Located around our campus there grows two different varieties of passionflower or passion vine, yellow (passiflora lutea) and purple (Passiflora incarnata). The yellow variety is a small, more delicate plant than the purple variety. Although the flower is structurally similar it is smaller and less ornate. The leaves are three lobed as in the purple passionflower vine but with little or no sinus separating the lobes.
The flowers on the purple variety are about three inches across whereas the yellow passionflower is about an inch across. Also note the deep sinuses in the leaves of the purple passionflower and lack of same in the yellow variety.
Some yellow passionflower leaves show variegation.
As climbing vines do, passionflower grasps on to other nearby plants with tendrils to facilitate their climb to the top.
Both varieties of passionflower are host to two species of butterfly, the variegated fritillary and the gulf fritillary. Both species can be seen in our area although the variegated fritillary is more commonly observed.
There are several different fritillaries in our state. The one thing these fritillaries all have in common is a kind of checkered pattern on the upper surface of the wings. The variegated fritillary has more checkering than the gulf fritillary which, in fact, has very little in the way of any pattern on the upper surface of the wings. Nevertheless, the pattern on the butterflies, however extensive it may or may not be, is the reason for the name fritillary. Fritillary, in some form or another, means checkered. Dice-box and chessboard often enter into etymological searches made for fritillary and the naming of these butterflies.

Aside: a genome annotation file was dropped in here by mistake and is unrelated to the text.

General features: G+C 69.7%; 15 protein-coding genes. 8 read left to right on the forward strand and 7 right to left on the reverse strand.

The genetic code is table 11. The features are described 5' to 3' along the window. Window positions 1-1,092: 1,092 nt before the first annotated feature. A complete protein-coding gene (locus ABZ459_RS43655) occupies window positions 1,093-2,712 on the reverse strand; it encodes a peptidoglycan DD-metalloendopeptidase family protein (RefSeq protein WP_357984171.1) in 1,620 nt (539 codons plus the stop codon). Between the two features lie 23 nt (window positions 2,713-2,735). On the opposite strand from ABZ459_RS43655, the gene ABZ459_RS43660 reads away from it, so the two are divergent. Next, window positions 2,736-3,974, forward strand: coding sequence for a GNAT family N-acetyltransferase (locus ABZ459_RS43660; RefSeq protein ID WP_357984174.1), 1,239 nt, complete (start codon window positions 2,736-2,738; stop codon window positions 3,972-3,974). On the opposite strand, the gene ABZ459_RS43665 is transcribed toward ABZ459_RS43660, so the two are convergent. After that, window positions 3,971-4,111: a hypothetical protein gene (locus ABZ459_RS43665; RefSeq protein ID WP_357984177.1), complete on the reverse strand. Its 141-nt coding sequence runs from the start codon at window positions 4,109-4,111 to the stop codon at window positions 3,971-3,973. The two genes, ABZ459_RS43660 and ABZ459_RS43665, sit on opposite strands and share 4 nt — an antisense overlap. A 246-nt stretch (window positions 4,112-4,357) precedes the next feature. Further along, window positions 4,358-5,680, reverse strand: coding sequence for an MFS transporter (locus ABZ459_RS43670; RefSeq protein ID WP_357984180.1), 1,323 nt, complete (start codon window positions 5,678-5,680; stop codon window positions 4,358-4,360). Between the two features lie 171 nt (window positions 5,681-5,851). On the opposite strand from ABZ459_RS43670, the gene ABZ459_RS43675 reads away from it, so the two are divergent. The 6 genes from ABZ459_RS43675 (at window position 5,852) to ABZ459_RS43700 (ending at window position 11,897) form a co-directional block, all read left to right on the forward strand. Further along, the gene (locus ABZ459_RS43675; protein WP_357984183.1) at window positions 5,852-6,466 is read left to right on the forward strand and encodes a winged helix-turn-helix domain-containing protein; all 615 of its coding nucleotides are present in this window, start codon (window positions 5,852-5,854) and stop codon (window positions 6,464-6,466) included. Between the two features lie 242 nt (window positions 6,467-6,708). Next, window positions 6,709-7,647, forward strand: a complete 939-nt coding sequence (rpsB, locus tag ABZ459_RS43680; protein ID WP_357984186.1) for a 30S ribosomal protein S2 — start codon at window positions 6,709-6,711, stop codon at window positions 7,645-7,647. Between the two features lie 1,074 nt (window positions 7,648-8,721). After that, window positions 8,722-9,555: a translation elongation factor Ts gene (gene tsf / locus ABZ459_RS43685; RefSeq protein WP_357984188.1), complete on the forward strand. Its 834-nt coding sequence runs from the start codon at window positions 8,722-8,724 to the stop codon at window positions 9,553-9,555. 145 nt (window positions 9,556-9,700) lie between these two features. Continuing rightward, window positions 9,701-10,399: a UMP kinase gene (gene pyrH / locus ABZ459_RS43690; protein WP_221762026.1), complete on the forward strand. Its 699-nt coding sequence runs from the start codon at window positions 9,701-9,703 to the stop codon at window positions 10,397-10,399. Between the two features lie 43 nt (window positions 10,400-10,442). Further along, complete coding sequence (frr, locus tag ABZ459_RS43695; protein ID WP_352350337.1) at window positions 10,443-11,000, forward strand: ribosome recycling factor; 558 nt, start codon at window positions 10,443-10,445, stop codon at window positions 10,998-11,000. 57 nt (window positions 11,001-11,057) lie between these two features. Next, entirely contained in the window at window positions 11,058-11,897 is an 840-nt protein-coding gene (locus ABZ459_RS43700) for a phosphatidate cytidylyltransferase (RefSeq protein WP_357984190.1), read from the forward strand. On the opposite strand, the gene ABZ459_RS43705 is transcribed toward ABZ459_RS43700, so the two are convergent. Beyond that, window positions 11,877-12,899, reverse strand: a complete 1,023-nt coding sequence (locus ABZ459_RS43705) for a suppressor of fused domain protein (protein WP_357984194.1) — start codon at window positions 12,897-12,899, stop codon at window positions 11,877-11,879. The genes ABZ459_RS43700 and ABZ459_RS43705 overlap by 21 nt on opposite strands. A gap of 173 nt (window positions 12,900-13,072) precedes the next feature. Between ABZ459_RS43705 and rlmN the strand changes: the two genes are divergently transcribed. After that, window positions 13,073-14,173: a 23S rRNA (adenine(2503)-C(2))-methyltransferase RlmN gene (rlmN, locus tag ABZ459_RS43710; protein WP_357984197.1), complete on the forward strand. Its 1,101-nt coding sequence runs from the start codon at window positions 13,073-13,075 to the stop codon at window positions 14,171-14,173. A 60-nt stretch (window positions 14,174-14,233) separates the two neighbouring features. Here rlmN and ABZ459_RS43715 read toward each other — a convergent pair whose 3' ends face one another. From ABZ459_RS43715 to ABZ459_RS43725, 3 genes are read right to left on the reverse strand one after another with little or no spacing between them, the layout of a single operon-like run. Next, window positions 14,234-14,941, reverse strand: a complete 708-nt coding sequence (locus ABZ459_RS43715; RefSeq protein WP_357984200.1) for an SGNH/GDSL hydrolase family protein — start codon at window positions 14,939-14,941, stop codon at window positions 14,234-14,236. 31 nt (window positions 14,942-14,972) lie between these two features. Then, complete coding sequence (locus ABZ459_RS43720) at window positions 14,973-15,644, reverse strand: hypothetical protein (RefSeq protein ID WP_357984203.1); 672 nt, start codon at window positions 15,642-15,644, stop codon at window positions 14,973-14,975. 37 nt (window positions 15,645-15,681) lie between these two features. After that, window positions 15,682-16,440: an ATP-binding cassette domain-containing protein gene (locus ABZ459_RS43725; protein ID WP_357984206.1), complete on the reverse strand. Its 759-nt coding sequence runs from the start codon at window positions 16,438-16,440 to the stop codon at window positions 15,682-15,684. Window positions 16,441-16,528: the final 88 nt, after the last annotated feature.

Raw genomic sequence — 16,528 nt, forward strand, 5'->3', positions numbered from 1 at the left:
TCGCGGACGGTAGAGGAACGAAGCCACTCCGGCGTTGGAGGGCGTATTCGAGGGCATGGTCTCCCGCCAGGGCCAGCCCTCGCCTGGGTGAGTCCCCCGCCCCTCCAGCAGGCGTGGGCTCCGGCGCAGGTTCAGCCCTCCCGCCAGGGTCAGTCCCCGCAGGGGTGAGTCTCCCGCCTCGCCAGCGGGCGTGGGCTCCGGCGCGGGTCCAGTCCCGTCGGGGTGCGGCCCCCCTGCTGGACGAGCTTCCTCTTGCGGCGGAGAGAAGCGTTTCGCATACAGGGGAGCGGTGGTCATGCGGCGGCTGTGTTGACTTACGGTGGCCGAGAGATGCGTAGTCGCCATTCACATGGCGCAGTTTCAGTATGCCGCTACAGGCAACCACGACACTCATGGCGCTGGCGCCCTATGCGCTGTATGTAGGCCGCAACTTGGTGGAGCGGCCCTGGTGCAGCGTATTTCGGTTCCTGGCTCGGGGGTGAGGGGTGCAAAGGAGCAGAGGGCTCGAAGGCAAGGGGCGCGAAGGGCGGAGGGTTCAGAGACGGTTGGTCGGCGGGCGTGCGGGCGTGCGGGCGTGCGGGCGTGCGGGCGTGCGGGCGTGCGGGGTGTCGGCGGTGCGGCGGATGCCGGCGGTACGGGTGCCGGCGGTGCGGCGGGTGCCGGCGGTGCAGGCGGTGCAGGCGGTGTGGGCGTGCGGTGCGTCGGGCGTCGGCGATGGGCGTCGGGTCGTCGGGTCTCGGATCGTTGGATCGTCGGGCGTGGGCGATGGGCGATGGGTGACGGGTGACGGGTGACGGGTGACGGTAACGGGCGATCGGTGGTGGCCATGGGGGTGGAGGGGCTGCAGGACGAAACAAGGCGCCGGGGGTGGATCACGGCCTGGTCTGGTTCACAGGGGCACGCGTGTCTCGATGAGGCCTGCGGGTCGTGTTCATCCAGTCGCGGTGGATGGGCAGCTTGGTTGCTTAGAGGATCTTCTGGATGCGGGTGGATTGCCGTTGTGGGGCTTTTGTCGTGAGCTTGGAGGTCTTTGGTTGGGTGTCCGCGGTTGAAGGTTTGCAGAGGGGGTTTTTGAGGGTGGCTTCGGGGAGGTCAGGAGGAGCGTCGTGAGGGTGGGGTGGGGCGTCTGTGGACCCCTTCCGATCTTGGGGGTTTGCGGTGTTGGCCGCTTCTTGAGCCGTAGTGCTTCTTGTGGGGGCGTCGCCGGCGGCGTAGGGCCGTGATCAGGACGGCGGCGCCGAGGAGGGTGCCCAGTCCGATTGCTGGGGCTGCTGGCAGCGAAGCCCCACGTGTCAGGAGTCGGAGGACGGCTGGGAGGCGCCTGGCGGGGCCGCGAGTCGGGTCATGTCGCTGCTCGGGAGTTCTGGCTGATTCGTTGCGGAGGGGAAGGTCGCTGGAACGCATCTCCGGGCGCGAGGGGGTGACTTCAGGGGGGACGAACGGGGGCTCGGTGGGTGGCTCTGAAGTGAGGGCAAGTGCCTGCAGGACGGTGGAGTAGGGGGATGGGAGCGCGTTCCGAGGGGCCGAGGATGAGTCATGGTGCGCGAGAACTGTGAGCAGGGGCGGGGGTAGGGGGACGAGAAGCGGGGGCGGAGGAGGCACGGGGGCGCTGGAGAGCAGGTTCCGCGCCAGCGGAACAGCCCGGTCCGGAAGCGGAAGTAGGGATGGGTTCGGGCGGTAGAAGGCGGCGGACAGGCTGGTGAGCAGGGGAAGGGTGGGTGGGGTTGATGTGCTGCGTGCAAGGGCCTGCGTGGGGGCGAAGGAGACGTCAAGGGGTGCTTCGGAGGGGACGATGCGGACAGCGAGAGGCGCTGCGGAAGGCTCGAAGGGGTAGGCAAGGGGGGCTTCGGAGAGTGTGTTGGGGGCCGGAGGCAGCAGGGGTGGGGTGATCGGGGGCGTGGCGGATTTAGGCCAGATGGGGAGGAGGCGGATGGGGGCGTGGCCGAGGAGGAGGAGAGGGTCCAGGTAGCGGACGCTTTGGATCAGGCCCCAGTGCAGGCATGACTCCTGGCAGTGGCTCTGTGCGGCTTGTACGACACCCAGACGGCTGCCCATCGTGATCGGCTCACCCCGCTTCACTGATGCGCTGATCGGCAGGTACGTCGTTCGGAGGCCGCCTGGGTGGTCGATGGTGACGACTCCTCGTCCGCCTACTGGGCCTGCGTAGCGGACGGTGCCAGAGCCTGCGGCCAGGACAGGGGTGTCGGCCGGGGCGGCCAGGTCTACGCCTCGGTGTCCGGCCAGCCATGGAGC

A sample of the yellow passionflower is blooming directly across from the entrance path to the Lemur House, another on a wax myrtle on the left side of the entrance to the Dinosaur Trail.
There’s purple passionflower growing on the north shore of the wetlands. It’s attempting to climb a hazel alder that grows there.